The second pairing brings in newcomer Noah Hanifin and the steady Travis Hamonic. The Flames could refer to this pairing as 1B as it would be a top pairing on a ton of other NHL teams. Hanifin is an exceptional puck mover who is only just scratching the surface. His defensive abilities could use a little work, however. At only 21 years of age and already three years experience in the league, the best is yet to come from Hanifin and still has a lot of time to grow as he has not even entered his prime yet. Pairing him with the defensive specialist Hamonic will only help further develop his game.
The third pairing features Brett Kulak and Michael Stone, for now. Stone had a terrible year last season, while Kulak was a steady and reliable option. While Kulak’s upside may be limited, he is still capable of playing in a bottom pairing role. With Stone’s poor play and his contract (which still has two years left at $3.5 million,) the Flames may look to try to move him out as Rasmus Andersson looks ready for a full-time NHL role. The Flames also have Juuso Valimaki on the horizon, who has nothing left to prove in junior and will be looking to move to the next level.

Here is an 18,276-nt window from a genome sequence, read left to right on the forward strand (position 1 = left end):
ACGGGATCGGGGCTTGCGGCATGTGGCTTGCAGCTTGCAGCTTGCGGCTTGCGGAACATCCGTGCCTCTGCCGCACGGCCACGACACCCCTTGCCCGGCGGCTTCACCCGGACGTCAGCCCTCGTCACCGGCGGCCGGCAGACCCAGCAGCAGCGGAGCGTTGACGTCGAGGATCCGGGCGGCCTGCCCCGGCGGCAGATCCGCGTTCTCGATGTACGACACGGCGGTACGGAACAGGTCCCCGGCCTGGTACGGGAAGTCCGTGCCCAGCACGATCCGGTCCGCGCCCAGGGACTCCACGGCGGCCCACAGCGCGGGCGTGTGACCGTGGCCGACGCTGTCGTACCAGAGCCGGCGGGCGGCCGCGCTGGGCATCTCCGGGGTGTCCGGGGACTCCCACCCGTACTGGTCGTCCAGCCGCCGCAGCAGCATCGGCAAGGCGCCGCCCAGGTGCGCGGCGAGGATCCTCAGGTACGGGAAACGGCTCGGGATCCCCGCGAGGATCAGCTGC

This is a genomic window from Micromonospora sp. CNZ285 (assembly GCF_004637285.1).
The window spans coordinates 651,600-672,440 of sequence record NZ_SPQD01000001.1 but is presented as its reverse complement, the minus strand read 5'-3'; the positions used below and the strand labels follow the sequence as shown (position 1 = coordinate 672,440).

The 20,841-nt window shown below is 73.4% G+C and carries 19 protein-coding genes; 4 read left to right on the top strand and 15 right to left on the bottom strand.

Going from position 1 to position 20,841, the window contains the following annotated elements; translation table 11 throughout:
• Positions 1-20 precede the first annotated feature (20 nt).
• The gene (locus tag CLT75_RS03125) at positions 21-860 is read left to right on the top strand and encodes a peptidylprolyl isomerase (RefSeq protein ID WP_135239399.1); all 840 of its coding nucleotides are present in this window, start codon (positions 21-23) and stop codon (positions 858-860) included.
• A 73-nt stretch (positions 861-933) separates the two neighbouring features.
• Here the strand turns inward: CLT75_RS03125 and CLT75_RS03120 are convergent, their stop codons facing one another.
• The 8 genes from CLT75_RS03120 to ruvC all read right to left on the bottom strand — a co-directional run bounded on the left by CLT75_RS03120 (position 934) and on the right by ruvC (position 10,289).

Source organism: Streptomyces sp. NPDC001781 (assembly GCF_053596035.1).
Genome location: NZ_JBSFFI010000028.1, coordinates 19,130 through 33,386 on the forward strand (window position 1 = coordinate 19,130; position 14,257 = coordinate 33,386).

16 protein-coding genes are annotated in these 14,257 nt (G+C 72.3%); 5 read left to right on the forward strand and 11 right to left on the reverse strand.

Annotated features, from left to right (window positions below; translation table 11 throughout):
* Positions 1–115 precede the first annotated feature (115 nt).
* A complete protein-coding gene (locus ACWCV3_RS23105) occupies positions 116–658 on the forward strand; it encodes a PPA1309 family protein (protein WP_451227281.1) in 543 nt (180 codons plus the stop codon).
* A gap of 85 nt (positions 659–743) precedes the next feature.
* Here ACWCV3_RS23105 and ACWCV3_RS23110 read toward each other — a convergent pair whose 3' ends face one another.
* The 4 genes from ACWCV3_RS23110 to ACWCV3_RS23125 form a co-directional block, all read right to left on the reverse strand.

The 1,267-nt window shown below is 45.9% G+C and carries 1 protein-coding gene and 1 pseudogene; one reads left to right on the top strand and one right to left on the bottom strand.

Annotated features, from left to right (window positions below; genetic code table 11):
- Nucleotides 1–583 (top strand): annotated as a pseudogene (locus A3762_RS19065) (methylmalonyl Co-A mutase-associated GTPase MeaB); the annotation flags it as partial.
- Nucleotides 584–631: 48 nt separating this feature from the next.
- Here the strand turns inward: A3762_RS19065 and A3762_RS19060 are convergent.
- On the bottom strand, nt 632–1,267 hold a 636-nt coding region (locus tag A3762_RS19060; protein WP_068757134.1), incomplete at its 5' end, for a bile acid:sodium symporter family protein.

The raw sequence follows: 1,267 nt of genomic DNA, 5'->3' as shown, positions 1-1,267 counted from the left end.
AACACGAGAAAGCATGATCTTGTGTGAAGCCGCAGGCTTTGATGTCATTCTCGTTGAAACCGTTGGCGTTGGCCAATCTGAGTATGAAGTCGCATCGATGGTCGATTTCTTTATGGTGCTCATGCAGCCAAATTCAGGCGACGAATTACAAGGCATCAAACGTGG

The biggest question mark on the Flames in their goaltending. Starter Mike Smith had a poor finish to last season as he missed a month to injury and then posted a disastrous 2-5 record with a 3.32 GAA and .885 save percentage in his return. His numbers overall were respectable as he posted a record of 25-22-6 with a GAA of 2.65 and a .916 save percentage. Those numbers would have looked better had he not finished so poorly. He hopes to bounce back and be the goalie the Flames need him to be when they acquired him last off-season. The Flame brought back Jon Gillies to serve as Smith’s backup for the next two seasons.
Players to Watch
The biggest piece coming back to the Flames in the deal that sent Dougie Hamilton to the Hurricanes is coming into the season with something to prove. At only 21, Hanifin already has three years of NHL experience and has improved each and every year. Known for his puck moving ability, Hanifin is able to move the puck out of the zone quickly and efficiently. He also has the ability to quarterback the powerplay. He is also an exceptionable skater. While his play without the puck could use some work, he will most likely be paired with Travis Hamonic who will certainly help with that aspect. Being 21, there is still a ton of time to grow. He will be a very important part of the Flames roster this year, and for years to come.